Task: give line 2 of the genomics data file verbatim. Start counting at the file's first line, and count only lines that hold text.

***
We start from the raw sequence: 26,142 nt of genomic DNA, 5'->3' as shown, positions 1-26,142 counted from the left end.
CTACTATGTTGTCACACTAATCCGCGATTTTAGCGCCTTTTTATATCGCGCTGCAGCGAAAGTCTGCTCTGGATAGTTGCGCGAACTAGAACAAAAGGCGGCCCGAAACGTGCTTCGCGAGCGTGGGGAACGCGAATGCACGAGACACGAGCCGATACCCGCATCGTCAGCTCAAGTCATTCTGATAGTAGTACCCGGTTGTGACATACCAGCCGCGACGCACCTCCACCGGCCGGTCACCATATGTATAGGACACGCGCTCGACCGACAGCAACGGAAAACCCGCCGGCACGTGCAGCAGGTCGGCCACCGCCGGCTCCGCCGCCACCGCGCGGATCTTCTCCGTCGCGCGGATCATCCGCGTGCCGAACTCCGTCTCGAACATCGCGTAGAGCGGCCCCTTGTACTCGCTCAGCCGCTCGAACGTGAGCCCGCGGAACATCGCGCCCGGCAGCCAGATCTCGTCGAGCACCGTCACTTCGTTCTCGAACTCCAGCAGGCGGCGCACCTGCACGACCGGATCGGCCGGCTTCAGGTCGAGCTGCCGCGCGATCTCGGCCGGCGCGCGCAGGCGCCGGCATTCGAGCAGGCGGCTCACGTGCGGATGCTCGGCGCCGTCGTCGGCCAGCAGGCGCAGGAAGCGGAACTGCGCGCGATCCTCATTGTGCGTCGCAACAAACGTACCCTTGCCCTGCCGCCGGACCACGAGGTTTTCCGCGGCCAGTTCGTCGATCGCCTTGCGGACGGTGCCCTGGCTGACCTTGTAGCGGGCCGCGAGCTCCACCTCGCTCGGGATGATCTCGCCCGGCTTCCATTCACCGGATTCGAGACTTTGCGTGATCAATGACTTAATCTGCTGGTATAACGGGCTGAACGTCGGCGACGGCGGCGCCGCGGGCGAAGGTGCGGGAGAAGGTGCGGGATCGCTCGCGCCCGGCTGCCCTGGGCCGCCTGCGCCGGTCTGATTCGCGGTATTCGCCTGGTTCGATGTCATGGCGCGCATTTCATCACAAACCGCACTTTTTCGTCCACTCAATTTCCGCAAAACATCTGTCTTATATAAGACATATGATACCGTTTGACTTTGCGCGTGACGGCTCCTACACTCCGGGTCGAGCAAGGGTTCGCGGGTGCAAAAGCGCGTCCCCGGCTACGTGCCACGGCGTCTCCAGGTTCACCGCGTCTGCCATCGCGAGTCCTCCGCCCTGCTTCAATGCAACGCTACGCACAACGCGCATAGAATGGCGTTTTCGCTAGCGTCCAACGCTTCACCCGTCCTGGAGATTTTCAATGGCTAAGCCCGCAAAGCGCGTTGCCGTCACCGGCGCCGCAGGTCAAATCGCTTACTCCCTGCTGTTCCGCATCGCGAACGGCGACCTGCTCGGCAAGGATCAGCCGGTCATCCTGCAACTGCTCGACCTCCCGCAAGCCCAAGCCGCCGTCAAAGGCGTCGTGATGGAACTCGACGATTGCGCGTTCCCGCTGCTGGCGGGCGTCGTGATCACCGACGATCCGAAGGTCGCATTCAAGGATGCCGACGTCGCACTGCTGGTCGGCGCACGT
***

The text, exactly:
CTACTATGTTGTCACACTAATCCGCGATTTTAGCGCCTTTTTATATCGCGCTGCAGCGAAAGTCTGCTCTGGATAGTTGCGCGAACTAGAACAAAAGGCGGCCCGAAACGTGCTTCGCGAGCGTGGGGAACGCGAATGCACGAGACACGAGCCGATACCCGCATCGTCAGCTCAAGTCATTCTGATAGTAGTACCCGGTTGTGACATACCAGCCGCGACGCACCTCCACCGGCCGGTCACCATATGTATAGGACACGCGCTCGACCGACAGCAACGGAAAACCCGCCGGCACGTGCAGCAGGTCGGCCACCGCCGGCTCCGCCGCCACCGCGCGGATCTTCTCCGTCGCGCGGATCATCCGCGTGCCGAACTCCGTCTCGAACATCGCGTAGAGCGGCCCCTTGTACTCGCTCAGCCGCTCGAACGTGAGCCCGCGGAACATCGCGCCCGGCAGCCAGATCTCGTCGAGCACCGTCACTTCGTTCTCGAACTCCAGCAGGCGGCGCACCTGCACGACCGGATCGGCCGGCTTCAGGTCGAGCTGCCGCGCGATCTCGGCCGGCGCGCGCAGGCGCCGGCATTCGAGCAGGCGGCTCACGTGCGGATGCTCGGCGCCGTCGTCGGCCAGCAGGCGCAGGAAGCGGAACTGCGCGCGATCCTCATTGTGCGTCGCAACAAACGTACCCTTGCCCTGCCGCCGGACCACGAGGTTTTCCGCGGCCAGTTCGTCGATCGCCTTGCGGACGGTGCCCTGGCTGACCTTGTAGCGGGCCGCGAGCTCCACCTCGCTCGGGATGATCTCGCCCGGCTTCCATTCACCGGATTCGAGACTTTGCGTGATCAATGACTTAATCTGCTGGTATAACGGGCTGAACGTCGGCGACGGCGGCGCCGCGGGCGAAGGTGCGGGAGAAGGTGCGGGATCGCTCGCGCCCGGCTGCCCTGGGCCGCCTGCGCCGGTCTGATTCGCGGTATTCGCCTGGTTCGATGTCATGGCGCGCATTTCATCACAAACCGCACTTTTTCGTCCACTCAATTTCCGCAAAACATCTGTCTTATATAAGACATATGATACCGTTTGACTTTGCGCGTGACGGCTCCTACACTCCGGGTCGAGCAAGGGTTCGCGGGTGCAAAAGCGCGTCCCCGGCTACGTGCCACGGCGTCTCCAGGTTCACCGCGTCTGCCATCGCGAGTCCTCCGCCCTGCTTCAATGCAACGCTACGCACAACGCGCATAGAATGGCGTTTTCGCTAGCGTCCAACGCTTCACCCGTCCTGGAGATTTTCAATGGCTAAGCCCGCAAAGCGCGTTGCCGTCACCGGCGCCGCAGGTCAAATCGCTTACTCCCTGCTGTTCCGCATCGCGAACGGCGACCTGCTCGGCAAGGATCAGCCGGTCATCCTGCAACTGCTCGACCTCCCGCAAGCCCAAGCCGCCGTCAAAGGCGTCGTGATGGAACTCGACGATTGCGCGTTCCCGCTGCTGGCGGGCGTCGTGATCACCGACGATCCGAAGGTCGCATTCAAGGATGCCGACGTCGCACTGCTGGTCGGCGCACGT